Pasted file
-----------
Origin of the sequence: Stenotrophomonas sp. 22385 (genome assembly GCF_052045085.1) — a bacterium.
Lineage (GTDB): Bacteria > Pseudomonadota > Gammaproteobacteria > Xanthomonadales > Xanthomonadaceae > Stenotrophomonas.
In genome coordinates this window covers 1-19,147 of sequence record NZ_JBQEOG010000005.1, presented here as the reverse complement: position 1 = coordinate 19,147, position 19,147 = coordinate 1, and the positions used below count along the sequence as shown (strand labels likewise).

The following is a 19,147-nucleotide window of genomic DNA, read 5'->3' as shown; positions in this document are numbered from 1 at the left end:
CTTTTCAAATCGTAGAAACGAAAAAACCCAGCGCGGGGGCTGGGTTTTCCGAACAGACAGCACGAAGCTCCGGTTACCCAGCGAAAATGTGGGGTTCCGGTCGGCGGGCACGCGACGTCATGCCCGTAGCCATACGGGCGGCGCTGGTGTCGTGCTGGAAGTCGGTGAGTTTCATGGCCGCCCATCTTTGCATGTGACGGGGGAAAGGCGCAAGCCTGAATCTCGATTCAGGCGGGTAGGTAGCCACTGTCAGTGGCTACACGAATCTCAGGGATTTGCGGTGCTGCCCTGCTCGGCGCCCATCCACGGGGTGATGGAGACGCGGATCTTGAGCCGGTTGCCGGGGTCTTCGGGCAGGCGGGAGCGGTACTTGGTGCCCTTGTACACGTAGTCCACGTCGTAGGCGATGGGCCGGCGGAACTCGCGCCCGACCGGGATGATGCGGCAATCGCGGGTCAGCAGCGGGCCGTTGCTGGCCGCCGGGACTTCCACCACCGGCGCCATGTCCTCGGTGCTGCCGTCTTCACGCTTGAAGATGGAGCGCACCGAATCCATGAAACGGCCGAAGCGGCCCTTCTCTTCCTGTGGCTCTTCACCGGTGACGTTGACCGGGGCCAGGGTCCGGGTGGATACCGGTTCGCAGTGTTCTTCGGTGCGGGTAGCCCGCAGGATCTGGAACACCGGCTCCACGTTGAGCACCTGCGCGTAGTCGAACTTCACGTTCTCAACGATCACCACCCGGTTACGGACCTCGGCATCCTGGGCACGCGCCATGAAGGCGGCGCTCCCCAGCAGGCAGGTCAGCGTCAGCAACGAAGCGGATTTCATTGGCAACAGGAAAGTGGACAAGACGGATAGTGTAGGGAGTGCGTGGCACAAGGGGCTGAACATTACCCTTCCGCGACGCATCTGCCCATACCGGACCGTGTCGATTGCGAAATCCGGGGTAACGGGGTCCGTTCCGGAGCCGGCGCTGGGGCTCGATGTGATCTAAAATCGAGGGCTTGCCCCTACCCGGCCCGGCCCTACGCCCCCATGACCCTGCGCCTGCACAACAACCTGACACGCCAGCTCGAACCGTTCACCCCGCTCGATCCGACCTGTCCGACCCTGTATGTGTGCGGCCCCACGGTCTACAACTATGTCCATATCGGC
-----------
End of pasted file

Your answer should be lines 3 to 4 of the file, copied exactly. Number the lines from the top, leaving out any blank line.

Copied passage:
In genome coordinates this window covers 1-19,147 of sequence record NZ_JBQEOG010000005.1, presented here as the reverse complement: position 1 = coordinate 19,147, position 19,147 = coordinate 1, and the positions used below count along the sequence as shown (strand labels likewise).

The following is a 19,147-nucleotide window of genomic DNA, read 5'->3' as shown; positions in this document are numbered from 1 at the left end: